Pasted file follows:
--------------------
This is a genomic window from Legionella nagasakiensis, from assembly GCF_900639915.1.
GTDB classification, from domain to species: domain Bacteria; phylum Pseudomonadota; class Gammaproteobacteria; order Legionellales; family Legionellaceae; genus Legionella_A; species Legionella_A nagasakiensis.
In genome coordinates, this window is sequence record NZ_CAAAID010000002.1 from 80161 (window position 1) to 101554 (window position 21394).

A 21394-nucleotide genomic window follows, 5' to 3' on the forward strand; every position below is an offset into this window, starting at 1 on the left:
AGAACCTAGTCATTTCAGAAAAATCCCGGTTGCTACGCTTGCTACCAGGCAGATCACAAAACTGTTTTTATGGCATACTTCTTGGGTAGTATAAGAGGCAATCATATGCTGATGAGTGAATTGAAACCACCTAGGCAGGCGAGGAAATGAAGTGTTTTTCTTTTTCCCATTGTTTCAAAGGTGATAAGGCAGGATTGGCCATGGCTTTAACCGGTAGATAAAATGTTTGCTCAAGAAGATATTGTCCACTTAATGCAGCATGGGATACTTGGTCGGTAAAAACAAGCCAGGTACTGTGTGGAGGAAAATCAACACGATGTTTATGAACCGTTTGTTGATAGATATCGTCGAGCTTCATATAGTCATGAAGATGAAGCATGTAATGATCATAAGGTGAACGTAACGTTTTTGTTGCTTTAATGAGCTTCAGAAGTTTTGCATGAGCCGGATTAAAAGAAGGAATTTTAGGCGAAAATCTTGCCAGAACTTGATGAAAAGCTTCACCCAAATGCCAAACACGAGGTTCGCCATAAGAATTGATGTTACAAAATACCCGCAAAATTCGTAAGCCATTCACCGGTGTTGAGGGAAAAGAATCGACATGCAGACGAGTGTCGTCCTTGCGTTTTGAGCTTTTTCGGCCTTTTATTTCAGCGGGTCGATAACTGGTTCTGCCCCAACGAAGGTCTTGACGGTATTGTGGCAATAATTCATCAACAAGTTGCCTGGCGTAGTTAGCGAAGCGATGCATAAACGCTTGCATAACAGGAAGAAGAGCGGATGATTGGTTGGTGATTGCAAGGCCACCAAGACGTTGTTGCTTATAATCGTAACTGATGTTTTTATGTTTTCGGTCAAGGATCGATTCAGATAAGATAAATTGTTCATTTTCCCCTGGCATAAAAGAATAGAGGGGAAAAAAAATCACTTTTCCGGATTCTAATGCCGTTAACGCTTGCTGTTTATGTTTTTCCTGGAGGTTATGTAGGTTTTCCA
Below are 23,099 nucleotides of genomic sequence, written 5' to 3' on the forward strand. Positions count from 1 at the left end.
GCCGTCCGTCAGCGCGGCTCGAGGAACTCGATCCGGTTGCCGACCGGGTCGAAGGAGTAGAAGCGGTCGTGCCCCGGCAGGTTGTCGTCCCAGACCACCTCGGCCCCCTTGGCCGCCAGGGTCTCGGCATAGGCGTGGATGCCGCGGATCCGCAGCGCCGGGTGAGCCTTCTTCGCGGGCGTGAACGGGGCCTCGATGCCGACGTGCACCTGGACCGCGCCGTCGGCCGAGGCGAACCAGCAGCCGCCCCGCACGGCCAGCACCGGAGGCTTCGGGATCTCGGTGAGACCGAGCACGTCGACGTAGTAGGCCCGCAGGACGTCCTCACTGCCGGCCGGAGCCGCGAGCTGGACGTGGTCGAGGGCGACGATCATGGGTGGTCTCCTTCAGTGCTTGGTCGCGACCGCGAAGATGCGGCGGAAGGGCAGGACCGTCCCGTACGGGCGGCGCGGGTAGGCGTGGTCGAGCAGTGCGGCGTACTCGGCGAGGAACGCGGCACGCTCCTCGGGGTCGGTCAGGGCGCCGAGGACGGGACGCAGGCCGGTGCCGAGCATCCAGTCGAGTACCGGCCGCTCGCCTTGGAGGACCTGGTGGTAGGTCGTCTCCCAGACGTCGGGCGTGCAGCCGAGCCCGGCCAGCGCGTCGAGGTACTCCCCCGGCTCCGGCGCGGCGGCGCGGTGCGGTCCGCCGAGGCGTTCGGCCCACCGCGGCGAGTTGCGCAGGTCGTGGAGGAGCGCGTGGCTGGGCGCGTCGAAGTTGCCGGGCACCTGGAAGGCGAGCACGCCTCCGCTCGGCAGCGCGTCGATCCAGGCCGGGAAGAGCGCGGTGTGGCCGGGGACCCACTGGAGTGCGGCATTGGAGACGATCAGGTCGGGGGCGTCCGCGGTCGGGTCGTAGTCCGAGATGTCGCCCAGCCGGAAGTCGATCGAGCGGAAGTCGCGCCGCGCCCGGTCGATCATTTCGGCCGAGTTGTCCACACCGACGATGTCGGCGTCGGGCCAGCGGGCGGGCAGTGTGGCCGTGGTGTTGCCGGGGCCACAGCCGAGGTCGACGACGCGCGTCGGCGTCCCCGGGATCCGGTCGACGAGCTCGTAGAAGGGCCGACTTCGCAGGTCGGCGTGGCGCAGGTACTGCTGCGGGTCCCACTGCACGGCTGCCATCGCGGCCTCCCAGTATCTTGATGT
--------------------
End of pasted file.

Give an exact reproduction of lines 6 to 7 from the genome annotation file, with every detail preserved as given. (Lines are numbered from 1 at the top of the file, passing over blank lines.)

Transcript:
Below are 23,099 nucleotides of genomic sequence, written 5' to 3' on the forward strand. Positions count from 1 at the left end.
GCCGTCCGTCAGCGCGGCTCGAGGAACTCGATCCGGTTGCCGACCGGGTCGAAGGAGTAGAAGCGGTCGTGCCCCGGCAGGTTGTCGTCCCAGACCACCTCGGCCCCCTTGGCCGCCAGGGTCTCGGCATAGGCGTGGATGCCGCGGATCCGCAGCGCCGGGTGAGCCTTCTTCGCGGGCGTGAACGGGGCCTCGATGCCGACGTGCACCTGGACCGCGCCGTCGGCCGAGGCGAACCAGCAGCCGCCCCGCACGGCCAGCACCGGAGGCTTCGGGATCTCGGTGAGACCGAGCACGTCGACGTAGTAGGCCCGCAGGACGTCCTCACTGCCGGCCGGAGCCGCGAGCTGGACGTGGTCGAGGGCGACGATCATGGGTGGTCTCCTTCAGTGCTTGGTCGCGACCGCGAAGATGCGGCGGAAGGGCAGGACCGTCCCGTACGGGCGGCGCGGGTAGGCGTGGTCGAGCAGTGCGGCGTACTCGGCGAGGAACGCGGCACGCTCCTCGGGGTCGGTCAGGGCGCCGAGGACGGGACGCAGGCCGGTGCCGAGCATCCAGTCGAGTACCGGCCGCTCGCCTTGGAGGACCTGGTGGTAGGTCGTCTCCCAGACGTCGGGCGTGCAGCCGAGCCCGGCCAGCGCGTCGAGGTACTCCCCCGGCTCCGGCGCGGCGGCGCGGTGCGGTCCGCCGAGGCGTTCGGCCCACCGCGGCGAGTTGCGCAGGTCGTGGAGGAGCGCGTGGCTGGGCGCGTCGAAGTTGCCGGGCACCTGGAAGGCGAGCACGCCTCCGCTCGGCAGCGCGTCGATCCAGGCCGGGAAGAGCGCGGTGTGGCCGGGGACCCACTGGAGTGCGGCATTGGAGACGATCAGGTCGGGGGCGTCCGCGGTCGGGTCGTAGTCCGAGATGTCGCCCAGCCGGAAGTCGATCGAGCGGAAGTCGCGCCGCGCCCGGTCGATCATTTCGGCCGAGTTGTCCACACCGACGATGTCGGCGTCGGGCCAGCGGGCGGGCAGTGTGGCCGTGGTGTTGCCGGGGCCACAGCCGAGGTCGACGACGCGCGTCGGCGTCCCCGGGATCCGGTCGACGAGCTCGTAGAAGGGCCGACTTCGCAGGTCGGCGTGGCGCAGGTACTGCTGCGGGTCCCACTGCACGGCTGCCATCGCGGCCTCCCAGTATCTTGATGT